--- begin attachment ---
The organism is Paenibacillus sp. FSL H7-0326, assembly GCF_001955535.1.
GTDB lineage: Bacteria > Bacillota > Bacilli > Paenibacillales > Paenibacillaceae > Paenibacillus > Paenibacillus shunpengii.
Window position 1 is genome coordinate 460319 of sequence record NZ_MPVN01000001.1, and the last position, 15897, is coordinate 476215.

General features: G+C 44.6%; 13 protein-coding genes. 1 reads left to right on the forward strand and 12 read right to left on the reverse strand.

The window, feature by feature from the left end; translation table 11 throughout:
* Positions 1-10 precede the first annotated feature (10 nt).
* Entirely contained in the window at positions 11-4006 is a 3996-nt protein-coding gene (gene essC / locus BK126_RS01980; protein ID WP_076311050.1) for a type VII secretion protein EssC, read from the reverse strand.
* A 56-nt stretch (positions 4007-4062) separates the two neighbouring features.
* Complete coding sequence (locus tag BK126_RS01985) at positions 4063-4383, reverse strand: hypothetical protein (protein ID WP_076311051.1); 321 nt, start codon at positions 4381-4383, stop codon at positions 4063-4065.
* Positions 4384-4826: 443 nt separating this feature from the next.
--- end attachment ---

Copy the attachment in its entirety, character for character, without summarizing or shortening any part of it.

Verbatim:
The organism is Paenibacillus sp. FSL H7-0326, assembly GCF_001955535.1.
GTDB lineage: Bacteria > Bacillota > Bacilli > Paenibacillales > Paenibacillaceae > Paenibacillus > Paenibacillus shunpengii.
Window position 1 is genome coordinate 460319 of sequence record NZ_MPVN01000001.1, and the last position, 15897, is coordinate 476215.

General features: G+C 44.6%; 13 protein-coding genes. 1 reads left to right on the forward strand and 12 read right to left on the reverse strand.

The window, feature by feature from the left end; translation table 11 throughout:
* Positions 1-10 precede the first annotated feature (10 nt).
* Entirely contained in the window at positions 11-4006 is a 3996-nt protein-coding gene (gene essC / locus BK126_RS01980; protein ID WP_076311050.1) for a type VII secretion protein EssC, read from the reverse strand.
* A 56-nt stretch (positions 4007-4062) separates the two neighbouring features.
* Complete coding sequence (locus tag BK126_RS01985) at positions 4063-4383, reverse strand: hypothetical protein (protein ID WP_076311051.1); 321 nt, start codon at positions 4381-4383, stop codon at positions 4063-4065.
* Positions 4384-4826: 443 nt separating this feature from the next.